We caught up with both Tracy and Andrew to get their thoughts on making this intimate film and getting it out to the world.

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Best Documentaries of 2014: Scanning the Critics’ Lists

citizenfour-edward-snowden-doc-film

The critics have spoken. And they’re saying… a lot of different things, but when it comes to picking the best documentary films of the year there is plenty of common ground. We’ve surveyed a wide variety of critics and publications to gather the documentaries they thought were the best of 2014 [highlighting Independent Lens films in brackets]. We’ll add to this list, too, as more critics release their favorites into January.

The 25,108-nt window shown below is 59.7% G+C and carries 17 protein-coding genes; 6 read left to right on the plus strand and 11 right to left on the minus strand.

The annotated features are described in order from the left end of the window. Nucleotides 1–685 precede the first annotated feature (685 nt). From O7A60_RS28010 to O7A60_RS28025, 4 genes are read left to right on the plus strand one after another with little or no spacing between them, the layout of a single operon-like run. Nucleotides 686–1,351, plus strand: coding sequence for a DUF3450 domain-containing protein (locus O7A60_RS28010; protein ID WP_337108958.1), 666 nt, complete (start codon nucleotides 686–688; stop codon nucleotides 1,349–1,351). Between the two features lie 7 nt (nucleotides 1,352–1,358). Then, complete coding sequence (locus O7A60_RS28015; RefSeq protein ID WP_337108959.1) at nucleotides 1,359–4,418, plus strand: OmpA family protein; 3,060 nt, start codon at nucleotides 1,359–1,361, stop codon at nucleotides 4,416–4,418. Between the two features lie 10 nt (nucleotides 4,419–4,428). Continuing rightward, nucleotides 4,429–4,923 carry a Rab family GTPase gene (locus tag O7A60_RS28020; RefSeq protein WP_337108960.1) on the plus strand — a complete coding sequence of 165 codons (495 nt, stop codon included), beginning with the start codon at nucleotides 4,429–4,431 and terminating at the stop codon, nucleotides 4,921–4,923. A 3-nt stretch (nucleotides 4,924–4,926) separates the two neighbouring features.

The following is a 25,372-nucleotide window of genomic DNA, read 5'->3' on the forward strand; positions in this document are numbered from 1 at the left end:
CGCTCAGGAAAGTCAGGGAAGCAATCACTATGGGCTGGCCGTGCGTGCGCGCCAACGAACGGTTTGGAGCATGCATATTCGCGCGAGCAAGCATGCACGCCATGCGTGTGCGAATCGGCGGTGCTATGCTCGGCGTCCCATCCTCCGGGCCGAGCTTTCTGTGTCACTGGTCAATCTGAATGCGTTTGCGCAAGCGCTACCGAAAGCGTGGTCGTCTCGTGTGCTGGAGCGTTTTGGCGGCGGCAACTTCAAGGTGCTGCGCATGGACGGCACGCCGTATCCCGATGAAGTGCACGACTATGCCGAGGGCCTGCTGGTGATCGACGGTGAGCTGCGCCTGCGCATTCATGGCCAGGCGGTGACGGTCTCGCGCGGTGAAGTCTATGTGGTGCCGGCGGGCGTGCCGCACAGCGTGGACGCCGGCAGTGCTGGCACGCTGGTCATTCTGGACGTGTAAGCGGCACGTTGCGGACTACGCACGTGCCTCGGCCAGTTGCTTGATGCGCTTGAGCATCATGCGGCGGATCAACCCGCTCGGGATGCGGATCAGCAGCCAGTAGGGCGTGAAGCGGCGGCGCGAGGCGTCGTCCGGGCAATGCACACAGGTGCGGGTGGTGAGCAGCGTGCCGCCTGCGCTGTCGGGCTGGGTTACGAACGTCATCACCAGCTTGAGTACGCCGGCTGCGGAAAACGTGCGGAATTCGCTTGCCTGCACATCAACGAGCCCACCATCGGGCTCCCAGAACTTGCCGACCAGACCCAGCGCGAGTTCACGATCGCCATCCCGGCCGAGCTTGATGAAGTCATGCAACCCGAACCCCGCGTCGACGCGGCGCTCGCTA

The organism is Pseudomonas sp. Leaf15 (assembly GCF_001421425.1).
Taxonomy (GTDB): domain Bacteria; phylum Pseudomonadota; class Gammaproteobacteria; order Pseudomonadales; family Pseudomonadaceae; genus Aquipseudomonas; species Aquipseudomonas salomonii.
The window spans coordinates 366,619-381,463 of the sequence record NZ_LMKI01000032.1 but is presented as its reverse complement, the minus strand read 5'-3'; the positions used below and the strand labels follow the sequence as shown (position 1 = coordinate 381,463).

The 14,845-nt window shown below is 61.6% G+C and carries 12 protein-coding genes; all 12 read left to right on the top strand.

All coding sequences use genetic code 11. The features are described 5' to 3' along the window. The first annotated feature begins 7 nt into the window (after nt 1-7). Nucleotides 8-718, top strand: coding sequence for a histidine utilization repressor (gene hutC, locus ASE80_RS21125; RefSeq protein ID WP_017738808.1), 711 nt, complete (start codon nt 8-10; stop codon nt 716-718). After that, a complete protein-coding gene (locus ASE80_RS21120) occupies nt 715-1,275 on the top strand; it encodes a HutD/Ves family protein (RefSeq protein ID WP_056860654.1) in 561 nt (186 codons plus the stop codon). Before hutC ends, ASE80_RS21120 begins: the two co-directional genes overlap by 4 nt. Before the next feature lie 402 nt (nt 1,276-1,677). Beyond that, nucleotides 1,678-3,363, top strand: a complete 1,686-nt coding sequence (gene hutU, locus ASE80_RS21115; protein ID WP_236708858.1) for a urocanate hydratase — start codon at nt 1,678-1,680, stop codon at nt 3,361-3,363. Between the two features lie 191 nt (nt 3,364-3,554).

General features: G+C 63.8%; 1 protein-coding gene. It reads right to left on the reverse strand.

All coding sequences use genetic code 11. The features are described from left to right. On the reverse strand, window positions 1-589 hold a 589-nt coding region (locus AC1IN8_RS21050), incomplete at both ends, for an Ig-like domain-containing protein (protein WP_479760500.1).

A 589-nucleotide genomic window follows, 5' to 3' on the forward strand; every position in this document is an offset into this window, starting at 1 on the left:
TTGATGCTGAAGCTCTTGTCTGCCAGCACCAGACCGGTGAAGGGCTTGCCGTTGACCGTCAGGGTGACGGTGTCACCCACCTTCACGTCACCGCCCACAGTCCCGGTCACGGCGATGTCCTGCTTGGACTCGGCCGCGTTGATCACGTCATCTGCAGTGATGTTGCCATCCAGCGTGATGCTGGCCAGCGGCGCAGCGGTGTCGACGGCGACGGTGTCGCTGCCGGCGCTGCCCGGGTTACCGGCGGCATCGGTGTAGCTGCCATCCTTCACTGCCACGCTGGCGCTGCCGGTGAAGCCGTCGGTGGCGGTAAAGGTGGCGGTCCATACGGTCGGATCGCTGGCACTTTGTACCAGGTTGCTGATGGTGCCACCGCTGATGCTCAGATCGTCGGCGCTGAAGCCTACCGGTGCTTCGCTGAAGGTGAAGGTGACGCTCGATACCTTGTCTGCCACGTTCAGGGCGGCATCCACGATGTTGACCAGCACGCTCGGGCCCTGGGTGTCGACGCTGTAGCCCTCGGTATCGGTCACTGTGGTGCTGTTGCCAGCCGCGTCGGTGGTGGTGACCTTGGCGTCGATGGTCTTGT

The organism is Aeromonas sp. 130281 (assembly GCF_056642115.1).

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Independent Lens Social Buzz 2014 in Review

Still from Blood Brother

Blood Brother

By Elisabeth Copper, Independent Lens Social Media Manager

2014 was a great year for Independent Lens, and we owe it all to our incredible community of viewers and fans. People across the country tuned in to play music alongside the Swampers, investigate the 1985 MOVE bomb tragedy, visit an orphanage in India, and witness the tearful reunion of twin sisters raised apart. Many of you took to social media to share your thoughts about what you saw, and we thought it would be fun to highlight some of the conversations that unfolded.

Without further ado, here are a few of the most buzzed about Independent Lens films on social media this past year.